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Impact of immune checkpoint inhibitors (ICIs) therapy on interferon-γ release assay (IGRA) and diagnostic value in non-small cell lung cancer (NSCLC) patients.

BACKGROUND: Tuberculosis (TB), a highly contagious respiratory disease, presents a significant global health threat, with a notable increase in incidence reported by the WHO in 2022. Particularly, the interplay between TB and non-small cell lung cancer (NSCLC) gains attention, especially considering the rising use of immune checkpoint inhibitors (ICIs) in cancer treatment. This interplay may influence TB diagnostics and reactivation, warranting a closer examination.

METHODS: A retrospective analysis was conducted on clinical data of NSCLC patients with positive T-SPOT results before undergoing anti-tumor treatment at Zhongshan Hospital (Xiamen), Fudan University, from January 1, 2021 to December 31, 2022. We assessed the incidence of tuberculosis reactivation and treatment outcomes among these patients. Moreover, we compared the differences in tuberculosis activity between the ICIs and non-ICIs treatment groups. Additionally, we observed the changes in T-SPOT spot count before and after immunotherapy, analyzing their association with tuberculosis activity and prognosis.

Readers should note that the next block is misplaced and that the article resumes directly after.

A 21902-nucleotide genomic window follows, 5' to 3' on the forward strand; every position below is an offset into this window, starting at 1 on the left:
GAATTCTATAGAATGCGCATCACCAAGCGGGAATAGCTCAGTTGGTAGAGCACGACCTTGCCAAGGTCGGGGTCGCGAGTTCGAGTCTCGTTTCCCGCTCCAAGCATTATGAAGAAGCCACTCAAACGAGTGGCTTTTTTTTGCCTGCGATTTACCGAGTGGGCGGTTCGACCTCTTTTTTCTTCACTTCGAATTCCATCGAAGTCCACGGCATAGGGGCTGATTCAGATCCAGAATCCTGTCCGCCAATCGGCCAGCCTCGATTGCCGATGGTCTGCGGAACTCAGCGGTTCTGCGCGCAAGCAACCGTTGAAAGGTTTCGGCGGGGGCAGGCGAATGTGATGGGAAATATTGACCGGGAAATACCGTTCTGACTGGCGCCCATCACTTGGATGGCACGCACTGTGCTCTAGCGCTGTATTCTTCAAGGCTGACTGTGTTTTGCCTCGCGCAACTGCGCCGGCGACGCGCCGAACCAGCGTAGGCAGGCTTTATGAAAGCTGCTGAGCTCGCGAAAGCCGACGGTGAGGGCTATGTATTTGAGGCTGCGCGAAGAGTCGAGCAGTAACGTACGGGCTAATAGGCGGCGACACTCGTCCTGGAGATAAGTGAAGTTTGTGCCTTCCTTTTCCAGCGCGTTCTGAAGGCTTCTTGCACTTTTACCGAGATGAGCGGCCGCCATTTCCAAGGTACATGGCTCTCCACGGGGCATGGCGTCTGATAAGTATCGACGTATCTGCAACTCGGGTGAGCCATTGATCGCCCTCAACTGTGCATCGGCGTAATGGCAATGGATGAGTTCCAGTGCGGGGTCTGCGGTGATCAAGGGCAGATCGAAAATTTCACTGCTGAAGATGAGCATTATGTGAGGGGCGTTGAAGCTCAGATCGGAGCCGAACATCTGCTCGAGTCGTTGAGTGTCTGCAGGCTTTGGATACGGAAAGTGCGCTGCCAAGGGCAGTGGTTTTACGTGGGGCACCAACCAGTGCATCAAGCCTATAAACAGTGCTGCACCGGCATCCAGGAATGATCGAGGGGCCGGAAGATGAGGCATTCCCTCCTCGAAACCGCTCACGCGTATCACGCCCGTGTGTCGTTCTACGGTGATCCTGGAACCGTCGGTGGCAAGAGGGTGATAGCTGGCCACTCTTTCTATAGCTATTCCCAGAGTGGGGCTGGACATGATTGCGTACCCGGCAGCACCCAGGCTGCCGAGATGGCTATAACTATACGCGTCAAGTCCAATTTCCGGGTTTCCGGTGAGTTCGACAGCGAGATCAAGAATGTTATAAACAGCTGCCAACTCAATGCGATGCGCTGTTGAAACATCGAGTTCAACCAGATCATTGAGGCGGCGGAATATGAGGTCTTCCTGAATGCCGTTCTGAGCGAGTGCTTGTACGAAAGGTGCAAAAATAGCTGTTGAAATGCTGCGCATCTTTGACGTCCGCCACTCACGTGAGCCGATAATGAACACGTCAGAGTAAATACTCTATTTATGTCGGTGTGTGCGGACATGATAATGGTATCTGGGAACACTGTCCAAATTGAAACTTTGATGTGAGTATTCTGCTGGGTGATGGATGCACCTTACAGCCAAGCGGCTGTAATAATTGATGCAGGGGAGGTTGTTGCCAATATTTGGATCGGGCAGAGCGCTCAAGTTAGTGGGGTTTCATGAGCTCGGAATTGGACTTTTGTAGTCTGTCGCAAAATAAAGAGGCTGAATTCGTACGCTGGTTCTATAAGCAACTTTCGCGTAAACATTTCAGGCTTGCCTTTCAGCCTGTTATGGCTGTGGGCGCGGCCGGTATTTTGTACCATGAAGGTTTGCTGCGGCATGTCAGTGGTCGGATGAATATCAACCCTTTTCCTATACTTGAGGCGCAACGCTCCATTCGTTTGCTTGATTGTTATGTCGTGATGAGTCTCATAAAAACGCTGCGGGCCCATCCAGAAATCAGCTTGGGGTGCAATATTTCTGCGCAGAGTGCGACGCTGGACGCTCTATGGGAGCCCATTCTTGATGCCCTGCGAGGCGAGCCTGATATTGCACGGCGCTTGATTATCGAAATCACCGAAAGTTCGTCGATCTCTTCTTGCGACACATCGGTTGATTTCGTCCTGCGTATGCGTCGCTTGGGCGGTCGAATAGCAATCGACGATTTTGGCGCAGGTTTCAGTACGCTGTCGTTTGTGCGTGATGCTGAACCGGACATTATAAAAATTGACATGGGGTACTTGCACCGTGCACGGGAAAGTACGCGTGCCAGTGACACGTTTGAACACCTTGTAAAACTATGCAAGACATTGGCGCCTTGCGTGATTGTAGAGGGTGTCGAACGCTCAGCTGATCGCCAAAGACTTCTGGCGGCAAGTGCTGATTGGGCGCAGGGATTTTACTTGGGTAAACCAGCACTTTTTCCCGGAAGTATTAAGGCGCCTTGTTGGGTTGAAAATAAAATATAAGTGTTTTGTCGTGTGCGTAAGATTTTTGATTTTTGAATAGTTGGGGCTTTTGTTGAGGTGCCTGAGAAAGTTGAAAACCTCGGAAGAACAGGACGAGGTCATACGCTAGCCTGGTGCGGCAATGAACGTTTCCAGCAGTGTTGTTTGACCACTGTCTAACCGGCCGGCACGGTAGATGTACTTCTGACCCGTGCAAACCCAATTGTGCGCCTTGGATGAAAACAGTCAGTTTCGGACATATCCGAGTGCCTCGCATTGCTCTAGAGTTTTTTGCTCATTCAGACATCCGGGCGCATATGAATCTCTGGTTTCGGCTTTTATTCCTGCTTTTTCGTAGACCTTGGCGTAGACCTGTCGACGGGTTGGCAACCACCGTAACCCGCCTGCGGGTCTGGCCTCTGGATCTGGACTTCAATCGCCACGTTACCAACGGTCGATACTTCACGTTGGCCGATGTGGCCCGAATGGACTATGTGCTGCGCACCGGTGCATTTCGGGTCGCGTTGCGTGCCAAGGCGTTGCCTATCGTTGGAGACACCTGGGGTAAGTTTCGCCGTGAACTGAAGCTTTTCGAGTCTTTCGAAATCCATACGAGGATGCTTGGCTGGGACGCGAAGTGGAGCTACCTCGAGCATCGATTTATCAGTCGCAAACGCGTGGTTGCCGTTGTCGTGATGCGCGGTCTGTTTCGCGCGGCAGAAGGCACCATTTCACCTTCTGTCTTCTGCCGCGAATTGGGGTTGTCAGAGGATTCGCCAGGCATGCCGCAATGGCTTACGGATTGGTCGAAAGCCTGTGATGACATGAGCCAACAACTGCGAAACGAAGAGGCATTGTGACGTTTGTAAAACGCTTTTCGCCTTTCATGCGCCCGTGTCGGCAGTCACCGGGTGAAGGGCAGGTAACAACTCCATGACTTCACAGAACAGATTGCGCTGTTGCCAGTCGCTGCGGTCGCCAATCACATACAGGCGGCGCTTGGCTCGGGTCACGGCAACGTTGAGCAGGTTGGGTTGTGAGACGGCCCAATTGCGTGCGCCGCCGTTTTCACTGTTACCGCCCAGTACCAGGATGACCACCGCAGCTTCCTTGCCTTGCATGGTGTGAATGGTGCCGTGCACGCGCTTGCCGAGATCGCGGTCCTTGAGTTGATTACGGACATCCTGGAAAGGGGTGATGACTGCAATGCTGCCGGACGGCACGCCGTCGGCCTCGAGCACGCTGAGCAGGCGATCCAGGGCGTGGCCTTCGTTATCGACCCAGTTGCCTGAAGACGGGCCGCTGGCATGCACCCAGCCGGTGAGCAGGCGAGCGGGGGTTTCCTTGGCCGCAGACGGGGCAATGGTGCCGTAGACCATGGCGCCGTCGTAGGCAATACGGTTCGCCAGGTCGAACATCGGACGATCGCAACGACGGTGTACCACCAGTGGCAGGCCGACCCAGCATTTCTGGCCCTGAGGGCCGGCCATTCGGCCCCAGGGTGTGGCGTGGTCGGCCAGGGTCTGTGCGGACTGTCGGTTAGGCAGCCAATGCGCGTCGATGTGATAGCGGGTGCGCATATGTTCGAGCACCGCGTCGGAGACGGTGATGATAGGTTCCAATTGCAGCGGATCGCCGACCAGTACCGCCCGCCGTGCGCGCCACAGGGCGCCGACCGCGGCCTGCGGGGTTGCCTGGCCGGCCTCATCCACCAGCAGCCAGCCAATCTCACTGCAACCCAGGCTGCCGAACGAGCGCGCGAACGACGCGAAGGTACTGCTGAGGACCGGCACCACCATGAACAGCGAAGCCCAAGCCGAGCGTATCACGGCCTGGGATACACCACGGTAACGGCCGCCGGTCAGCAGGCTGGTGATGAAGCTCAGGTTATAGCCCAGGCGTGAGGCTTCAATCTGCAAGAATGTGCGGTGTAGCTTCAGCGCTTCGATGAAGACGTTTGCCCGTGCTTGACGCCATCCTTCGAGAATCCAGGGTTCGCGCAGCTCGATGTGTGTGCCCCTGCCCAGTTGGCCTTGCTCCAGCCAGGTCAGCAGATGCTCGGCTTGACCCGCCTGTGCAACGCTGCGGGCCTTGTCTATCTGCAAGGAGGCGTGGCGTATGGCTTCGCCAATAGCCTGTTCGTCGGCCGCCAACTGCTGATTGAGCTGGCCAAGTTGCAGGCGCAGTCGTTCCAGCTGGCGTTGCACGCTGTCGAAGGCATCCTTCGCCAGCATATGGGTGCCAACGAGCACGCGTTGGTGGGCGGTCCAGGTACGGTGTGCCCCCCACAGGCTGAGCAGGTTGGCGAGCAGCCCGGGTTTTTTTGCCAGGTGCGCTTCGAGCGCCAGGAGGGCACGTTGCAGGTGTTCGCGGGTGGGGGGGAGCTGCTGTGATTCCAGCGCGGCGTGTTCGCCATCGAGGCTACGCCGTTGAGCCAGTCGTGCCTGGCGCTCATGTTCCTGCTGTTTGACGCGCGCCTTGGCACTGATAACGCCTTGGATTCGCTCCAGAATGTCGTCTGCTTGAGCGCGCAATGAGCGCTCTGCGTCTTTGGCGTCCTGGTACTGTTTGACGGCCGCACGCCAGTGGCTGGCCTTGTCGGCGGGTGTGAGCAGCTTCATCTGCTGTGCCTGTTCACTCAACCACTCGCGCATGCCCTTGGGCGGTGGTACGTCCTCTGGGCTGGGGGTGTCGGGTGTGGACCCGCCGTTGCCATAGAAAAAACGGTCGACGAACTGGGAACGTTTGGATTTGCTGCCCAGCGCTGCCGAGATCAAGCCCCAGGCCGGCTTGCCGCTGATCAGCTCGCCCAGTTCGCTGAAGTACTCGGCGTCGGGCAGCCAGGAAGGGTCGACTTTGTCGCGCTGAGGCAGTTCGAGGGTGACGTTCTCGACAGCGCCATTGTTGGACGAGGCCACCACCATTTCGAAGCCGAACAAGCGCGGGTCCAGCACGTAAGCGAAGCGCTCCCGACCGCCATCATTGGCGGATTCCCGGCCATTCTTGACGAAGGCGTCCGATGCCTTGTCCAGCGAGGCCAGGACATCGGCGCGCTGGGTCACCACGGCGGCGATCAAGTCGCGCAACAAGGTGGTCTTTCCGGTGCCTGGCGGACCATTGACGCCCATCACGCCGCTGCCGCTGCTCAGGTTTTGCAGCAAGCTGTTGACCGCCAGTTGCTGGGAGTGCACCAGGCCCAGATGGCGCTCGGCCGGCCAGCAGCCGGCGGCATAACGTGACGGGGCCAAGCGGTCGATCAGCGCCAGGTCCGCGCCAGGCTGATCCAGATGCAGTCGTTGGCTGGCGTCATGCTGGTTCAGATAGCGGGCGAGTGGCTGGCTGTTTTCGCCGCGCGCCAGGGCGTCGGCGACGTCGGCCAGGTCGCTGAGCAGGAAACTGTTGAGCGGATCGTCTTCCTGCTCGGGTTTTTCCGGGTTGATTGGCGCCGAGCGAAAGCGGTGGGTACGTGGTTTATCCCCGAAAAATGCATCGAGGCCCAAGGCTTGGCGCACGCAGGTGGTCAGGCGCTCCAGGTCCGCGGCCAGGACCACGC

RESULTS: A total of 40 NSCLC patients with positive T-SPOT results before treatment were included in the study, with 26 patients in the ICIs treatment group and 14 patients in the non-ICIs treatment group. The study found no significant differences between the two groups in terms of gender, age, stage, histological type, performance status, driver gene expression, and distant metastasis. With a median follow-up time of 10.0 (6.0-14.5) months, three cases (11.5%) in the ICIs treatment group developed tuberculosis activity, diagnosed at 2, 3, and 12 months after ICIs treatment initiation. Conversely, no tuberculosis activity was observed in the non-ICIs treatment group, and the difference between the two groups was not significant (P = 0.186). Among the 32 patients who received ICIs treatment, spot count dynamics were diverse: four cases (12.5%) showed an increase, 12 cases (37.5%) had no change, and 16 cases (50.0%) had a decrease. During the follow-up, the progression rate (PD) was 50.0%, 75.0%, and 62.5% in the three groups, respectively (P = 0.527). Similarly, the mortality rate was 0%, 25.0%, and 25.0%, respectively (P = 0.106). Interestingly, among the patients with decreased spot counts, three cases (18.75%) were diagnosed with active pulmonary tuberculosis.

CONCLUSIONS: For NSCLC patients with a positive T-SPOT response undergoing ICIs treatment, our study observed indications of active tuberculosis. The varied T-SPOT spot count changes post-ICIs treatment suggest a complex interaction, potentially linking T-SPOT spot count reduction to tuberculosis reactivation risk. These preliminary findings underscore the importance of further research to more accurately assess T-SPOT's diagnostic utility in this context.

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